A comprehensive Risk Management program should be developed and maintained by corporate management. Insurance is only one tool in the Risk Management box. Consider working with an expert in your field to:
- Identify your risks
- Measure & Evaluate the impact of your risks
- Mitigate your risks as needed
- Monitor your risks
Professional Services Tips:
What does Professional Liability Insurance cover?
Professional Liability Insurance helps offset the cost of defense and damages for covered claims made by a client in a civil lawsuit or due to a written demand. It is specifically based off the definition of Professional Services, as well as the Insuring Agreement, definition of Claim and other terms and conditions found in the policy.
Why is the Definition of Professional Services so important?
The definition of Professional Services comes directly from the application. It is up to the Insured to correctly tell the Insurer what they do and what they want coverage for. This is important because if the definition is too long it becomes a Named Peril form of coverage, but if it is not comprehensive then there may be gaps in coverage. Clarifying the services that are or may be provided by the insured is essential to securing the right coverage.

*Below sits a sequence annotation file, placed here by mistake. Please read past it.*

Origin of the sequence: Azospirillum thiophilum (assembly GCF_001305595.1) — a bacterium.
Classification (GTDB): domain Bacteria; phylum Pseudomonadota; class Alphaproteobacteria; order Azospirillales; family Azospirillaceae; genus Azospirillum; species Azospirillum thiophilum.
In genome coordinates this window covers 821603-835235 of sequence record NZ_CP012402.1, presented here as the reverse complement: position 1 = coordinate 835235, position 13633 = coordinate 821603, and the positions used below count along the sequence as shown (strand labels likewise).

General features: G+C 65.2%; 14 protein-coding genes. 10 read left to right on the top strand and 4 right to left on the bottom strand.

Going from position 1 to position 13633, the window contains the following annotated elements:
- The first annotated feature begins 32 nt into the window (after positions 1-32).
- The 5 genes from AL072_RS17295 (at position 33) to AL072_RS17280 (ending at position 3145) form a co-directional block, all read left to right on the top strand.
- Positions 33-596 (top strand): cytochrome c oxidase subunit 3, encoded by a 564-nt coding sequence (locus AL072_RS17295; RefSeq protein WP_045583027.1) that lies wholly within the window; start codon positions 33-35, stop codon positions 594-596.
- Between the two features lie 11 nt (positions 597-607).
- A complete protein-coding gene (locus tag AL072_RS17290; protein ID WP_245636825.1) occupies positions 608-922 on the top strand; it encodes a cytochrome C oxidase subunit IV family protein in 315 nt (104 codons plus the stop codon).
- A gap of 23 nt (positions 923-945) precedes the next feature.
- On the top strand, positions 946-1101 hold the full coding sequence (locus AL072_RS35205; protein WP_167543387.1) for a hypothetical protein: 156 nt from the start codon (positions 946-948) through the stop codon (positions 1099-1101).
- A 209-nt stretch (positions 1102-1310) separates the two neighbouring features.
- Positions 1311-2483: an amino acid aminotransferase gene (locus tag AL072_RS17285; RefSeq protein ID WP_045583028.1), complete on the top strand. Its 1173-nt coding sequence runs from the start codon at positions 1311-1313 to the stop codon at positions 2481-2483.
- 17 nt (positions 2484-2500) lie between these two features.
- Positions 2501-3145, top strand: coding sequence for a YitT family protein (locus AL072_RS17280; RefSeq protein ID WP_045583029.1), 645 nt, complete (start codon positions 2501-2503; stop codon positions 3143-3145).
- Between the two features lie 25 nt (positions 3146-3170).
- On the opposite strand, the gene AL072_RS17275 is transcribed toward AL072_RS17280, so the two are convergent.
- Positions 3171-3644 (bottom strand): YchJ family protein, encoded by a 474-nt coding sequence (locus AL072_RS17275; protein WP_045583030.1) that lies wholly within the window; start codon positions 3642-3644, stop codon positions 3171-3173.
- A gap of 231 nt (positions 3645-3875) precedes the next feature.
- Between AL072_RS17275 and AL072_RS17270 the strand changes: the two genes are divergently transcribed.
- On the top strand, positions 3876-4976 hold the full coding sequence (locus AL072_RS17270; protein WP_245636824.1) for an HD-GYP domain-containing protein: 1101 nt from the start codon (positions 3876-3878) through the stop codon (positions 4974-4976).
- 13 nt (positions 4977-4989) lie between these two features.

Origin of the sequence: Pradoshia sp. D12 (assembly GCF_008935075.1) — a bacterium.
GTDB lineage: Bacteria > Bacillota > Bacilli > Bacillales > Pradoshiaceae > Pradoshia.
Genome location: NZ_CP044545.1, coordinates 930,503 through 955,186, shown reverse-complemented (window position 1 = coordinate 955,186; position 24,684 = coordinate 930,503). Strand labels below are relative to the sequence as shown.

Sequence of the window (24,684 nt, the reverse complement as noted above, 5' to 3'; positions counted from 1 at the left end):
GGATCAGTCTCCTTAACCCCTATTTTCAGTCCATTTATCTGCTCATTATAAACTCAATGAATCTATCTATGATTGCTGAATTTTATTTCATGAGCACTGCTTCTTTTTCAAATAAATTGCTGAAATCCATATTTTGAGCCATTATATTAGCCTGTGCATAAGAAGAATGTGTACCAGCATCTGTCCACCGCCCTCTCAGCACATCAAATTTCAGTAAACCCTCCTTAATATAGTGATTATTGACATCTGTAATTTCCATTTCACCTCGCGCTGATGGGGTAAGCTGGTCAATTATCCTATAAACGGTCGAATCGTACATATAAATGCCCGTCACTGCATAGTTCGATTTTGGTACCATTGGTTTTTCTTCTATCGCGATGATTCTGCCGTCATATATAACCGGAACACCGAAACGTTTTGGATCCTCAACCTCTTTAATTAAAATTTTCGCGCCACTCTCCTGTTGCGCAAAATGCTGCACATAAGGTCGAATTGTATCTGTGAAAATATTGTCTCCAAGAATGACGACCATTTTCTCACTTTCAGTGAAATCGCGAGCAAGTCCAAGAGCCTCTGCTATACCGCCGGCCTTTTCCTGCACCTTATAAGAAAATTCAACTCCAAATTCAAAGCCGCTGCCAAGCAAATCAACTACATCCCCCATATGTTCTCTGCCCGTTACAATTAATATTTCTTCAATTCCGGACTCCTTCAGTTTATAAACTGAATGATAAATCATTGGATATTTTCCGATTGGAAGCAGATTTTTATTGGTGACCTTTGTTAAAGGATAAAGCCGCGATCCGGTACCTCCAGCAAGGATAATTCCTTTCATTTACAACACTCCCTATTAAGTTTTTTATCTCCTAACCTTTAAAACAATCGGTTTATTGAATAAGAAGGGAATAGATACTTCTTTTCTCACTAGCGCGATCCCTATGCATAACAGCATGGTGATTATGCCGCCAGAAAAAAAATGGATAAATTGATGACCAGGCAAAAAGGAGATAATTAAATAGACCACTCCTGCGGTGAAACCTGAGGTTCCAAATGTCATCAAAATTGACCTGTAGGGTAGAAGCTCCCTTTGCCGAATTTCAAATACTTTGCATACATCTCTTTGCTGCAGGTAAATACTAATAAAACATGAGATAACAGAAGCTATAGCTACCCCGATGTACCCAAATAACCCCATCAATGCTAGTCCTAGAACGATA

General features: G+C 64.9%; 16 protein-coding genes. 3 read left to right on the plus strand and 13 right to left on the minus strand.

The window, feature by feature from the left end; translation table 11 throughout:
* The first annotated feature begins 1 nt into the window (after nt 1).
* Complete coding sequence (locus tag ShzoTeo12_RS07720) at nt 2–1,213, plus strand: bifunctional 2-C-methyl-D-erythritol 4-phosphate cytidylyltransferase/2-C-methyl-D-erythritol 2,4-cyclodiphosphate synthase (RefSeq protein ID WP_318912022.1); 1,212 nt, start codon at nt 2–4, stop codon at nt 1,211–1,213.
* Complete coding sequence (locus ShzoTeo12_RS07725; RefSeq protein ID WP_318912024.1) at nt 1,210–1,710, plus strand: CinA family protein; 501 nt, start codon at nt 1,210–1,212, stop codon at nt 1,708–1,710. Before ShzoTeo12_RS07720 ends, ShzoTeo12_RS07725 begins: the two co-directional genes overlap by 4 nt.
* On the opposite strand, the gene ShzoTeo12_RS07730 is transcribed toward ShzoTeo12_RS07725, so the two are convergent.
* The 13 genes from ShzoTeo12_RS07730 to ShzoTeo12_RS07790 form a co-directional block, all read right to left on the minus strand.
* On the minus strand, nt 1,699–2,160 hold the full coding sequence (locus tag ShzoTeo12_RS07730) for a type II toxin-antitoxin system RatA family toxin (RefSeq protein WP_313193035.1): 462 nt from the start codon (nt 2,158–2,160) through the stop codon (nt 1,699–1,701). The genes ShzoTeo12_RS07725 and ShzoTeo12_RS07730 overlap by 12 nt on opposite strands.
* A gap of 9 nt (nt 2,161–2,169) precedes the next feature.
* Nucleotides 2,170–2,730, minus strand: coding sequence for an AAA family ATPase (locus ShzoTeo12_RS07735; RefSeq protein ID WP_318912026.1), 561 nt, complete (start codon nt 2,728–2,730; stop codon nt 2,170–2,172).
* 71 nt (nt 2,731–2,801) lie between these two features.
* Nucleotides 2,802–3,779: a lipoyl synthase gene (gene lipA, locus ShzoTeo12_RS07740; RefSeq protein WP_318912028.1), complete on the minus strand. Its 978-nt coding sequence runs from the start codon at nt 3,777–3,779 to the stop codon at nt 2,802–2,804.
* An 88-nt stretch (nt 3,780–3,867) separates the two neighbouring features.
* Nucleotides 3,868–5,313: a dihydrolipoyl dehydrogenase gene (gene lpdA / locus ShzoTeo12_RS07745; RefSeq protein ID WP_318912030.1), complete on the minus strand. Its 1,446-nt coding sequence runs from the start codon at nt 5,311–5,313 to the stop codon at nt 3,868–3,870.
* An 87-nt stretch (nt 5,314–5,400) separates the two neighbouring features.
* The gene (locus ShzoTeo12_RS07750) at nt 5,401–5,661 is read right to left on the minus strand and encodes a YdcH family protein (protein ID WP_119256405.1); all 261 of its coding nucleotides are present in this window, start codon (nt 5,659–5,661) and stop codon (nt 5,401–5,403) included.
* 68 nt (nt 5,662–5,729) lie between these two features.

What is a Retro Date?
According to IRMI, Insurance & Risk Management Terms Glossary, a Retro Date is a provision found in claims-made policies that eliminates coverage for claims produced by wrongful acts that took place prior to a specified date, even if the claim is first made during the policy period.
For example, a January 1, 2010 retroactive date in a policy written with a January 1, 2010-2011 term would bar coverage for claims resulting from wrongful acts that took place prior to January 1, 2010, even if claims (resulting from such acts) are made against the insured during the January 1, 2010-2011 policy period.
There are two purposes of retroactive dates: (1) to eliminate coverage for situations or incidents known to insureds that have the potential to give rise to claims in the future, and (2) to preclude coverage for “stale” claims that arise from events far in the past, even if such events are unknown to the insured. In the former case, the retroactive date preserves the principle of “fortuity”—that is, the insurer should not be called upon to cover the so-called burning building. In the latter instance, the retroactive date makes policies more affordable by precluding coverage for events that, while insurable, are remote in time.